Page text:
BOSTON — Massachusetts companies are reducing the amount of toxic chemicals they produce and use in the state, according to a new report.
Released by the state Department of Environmental Protection, the report found a nearly 60% reduction in the overall use of toxic compounds including lead, sulfuric acid, formaldehyde and methanol between 2007 and 2019.
Meanwhile, the use of toxic byproducts dropped by 40% during that time, according to the report, while on-site releases of toxins to the environment dropped by 73%.
At least 449 facilities reported using 127 different toxic chemicals in 2019, down from 713 that reported using them in 2001.
Overall, toxic chemical use in the state decreased from an estimated 1.2 billion pounds in 1990 to 0.7 billion pounds in 2019, the report states.
“We’ve made a lot of good progress reducing the use of toxins,” said Heather Tenney, a research associate with the Toxics Use Reduction Institute at the University of Massachusetts Lowell, which compiled the data for the state.
Tenney said the program, which was created more than 30 years ago, has helped companies save money while reducing pollution released into the environment, chemical transportation risks, workplace hazards, and toxic waste byproducts.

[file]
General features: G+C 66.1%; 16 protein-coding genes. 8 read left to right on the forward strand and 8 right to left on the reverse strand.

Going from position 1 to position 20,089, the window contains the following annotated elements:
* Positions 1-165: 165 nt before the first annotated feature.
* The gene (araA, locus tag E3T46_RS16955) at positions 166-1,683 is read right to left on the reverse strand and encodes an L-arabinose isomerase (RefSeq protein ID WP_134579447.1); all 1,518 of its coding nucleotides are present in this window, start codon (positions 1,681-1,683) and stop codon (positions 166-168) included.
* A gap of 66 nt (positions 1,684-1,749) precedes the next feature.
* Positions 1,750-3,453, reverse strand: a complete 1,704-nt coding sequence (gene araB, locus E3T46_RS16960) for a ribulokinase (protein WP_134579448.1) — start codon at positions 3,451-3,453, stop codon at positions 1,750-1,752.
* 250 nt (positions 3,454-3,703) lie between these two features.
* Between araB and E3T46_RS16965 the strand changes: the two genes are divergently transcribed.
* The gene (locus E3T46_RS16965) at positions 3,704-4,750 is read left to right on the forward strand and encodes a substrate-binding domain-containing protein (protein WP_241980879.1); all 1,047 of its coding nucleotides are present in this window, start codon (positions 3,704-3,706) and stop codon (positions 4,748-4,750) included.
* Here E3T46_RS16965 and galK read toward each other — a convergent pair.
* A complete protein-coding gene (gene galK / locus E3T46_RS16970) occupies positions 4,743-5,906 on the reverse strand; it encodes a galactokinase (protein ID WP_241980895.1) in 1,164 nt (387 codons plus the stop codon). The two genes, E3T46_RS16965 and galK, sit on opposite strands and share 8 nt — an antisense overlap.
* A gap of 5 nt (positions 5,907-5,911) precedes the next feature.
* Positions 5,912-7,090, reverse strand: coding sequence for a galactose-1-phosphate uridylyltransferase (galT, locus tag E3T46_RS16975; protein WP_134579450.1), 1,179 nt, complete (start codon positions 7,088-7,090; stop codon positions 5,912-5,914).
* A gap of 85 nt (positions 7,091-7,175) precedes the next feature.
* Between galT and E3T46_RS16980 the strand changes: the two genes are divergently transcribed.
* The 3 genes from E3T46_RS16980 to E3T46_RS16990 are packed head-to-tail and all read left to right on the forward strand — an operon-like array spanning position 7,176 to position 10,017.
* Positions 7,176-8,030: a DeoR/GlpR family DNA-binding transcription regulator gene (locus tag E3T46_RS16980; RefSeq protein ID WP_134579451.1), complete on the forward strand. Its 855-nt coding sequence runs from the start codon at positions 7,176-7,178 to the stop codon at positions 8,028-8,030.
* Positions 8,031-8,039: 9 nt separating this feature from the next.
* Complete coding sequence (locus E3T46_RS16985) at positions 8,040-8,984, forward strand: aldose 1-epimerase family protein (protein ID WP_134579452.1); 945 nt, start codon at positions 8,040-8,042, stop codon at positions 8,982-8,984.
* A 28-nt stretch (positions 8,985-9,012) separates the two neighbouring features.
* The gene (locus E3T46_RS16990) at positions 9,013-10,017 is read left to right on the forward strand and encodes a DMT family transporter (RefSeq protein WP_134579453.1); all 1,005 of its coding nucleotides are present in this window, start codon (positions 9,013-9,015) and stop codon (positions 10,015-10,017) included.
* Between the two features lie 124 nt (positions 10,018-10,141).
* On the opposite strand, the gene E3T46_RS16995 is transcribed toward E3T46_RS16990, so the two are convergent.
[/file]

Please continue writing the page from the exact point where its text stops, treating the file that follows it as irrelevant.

“It’s important for people to know what’s going on in their communities, but also that Massachusetts companies are trying to reduce their use of toxins,” she said.
Researchers point out the data, which lags behind two years, isn’t a complete picture of the amount of hazardous chemicals being used here.
For example, it only covers industries and commercial operators that use more than 10,000 pounds of the nearly 1,500 toxic chemicals that must be disclosed. So smaller companies that use less chemicals or employ 10 or fewer people are not included in the findings.
State facilities, hospitals or construction companies are not included either. Additionally, the data is adjusted for production levels and other concerns that could negatively impact the overall competitiveness of the companies.
But the report’s authors point out that Massachusetts is one of the only states in the country that collects and discloses data on the use of so many chemicals.
Tenney said the goal of the toxic reduction program is to help the companies that use the chemicals to reduce their use without putting them out of business.
“We work with a lot of companies to help them find safer alternatives,” she said. “The intent is to help our companies thrive while reducing their use of toxins.”
Christian M. Wade covers the Massachusetts Statehouse for North of Boston Media Group’s newspapers and websites. Email him at email@example.com.